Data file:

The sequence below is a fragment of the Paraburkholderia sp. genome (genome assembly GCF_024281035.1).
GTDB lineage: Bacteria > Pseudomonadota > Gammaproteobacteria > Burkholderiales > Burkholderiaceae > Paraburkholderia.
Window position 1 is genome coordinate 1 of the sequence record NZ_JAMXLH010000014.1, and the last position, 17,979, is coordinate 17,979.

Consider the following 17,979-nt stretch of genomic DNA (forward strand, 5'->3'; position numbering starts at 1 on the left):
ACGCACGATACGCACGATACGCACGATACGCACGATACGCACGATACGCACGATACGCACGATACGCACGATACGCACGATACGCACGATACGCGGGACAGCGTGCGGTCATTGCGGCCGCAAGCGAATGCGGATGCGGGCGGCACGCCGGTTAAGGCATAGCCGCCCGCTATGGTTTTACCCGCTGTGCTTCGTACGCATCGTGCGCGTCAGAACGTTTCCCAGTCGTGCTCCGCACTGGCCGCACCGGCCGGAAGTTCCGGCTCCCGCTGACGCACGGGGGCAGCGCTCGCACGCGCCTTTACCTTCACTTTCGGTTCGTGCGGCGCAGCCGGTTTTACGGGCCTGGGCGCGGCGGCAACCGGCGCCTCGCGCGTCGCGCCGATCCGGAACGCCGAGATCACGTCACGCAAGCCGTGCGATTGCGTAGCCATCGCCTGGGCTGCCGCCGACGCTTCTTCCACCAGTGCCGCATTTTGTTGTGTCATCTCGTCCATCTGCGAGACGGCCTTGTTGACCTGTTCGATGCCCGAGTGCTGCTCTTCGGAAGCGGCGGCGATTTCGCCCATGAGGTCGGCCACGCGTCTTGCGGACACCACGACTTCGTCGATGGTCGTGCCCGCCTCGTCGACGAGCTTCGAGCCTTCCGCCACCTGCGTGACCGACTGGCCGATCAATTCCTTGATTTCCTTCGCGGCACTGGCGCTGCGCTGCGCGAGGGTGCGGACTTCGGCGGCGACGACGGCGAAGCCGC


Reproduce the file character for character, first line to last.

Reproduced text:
The sequence below is a fragment of the Paraburkholderia sp. genome (genome assembly GCF_024281035.1).
GTDB lineage: Bacteria > Pseudomonadota > Gammaproteobacteria > Burkholderiales > Burkholderiaceae > Paraburkholderia.
Window position 1 is genome coordinate 1 of the sequence record NZ_JAMXLH010000014.1, and the last position, 17,979, is coordinate 17,979.

Consider the following 17,979-nt stretch of genomic DNA (forward strand, 5'->3'; position numbering starts at 1 on the left):
ACGCACGATACGCACGATACGCACGATACGCACGATACGCACGATACGCACGATACGCACGATACGCACGATACGCACGATACGCACGATACGCGGGACAGCGTGCGGTCATTGCGGCCGCAAGCGAATGCGGATGCGGGCGGCACGCCGGTTAAGGCATAGCCGCCCGCTATGGTTTTACCCGCTGTGCTTCGTACGCATCGTGCGCGTCAGAACGTTTCCCAGTCGTGCTCCGCACTGGCCGCACCGGCCGGAAGTTCCGGCTCCCGCTGACGCACGGGGGCAGCGCTCGCACGCGCCTTTACCTTCACTTTCGGTTCGTGCGGCGCAGCCGGTTTTACGGGCCTGGGCGCGGCGGCAACCGGCGCCTCGCGCGTCGCGCCGATCCGGAACGCCGAGATCACGTCACGCAAGCCGTGCGATTGCGTAGCCATCGCCTGGGCTGCCGCCGACGCTTCTTCCACCAGTGCCGCATTTTGTTGTGTCATCTCGTCCATCTGCGAGACGGCCTTGTTGACCTGTTCGATGCCCGAGTGCTGCTCTTCGGAAGCGGCGGCGATTTCGCCCATGAGGTCGGCCACGCGTCTTGCGGACACCACGACTTCGTCGATGGTCGTGCCCGCCTCGTCGACGAGCTTCGAGCCTTCCGCCACCTGCGTGACCGACTGGCCGATCAATTCCTTGATTTCCTTCGCGGCACTGGCGCTGCGCTGCGCGAGGGTGCGGACTTCGGCGGCGACGACGGCGAAGCCGC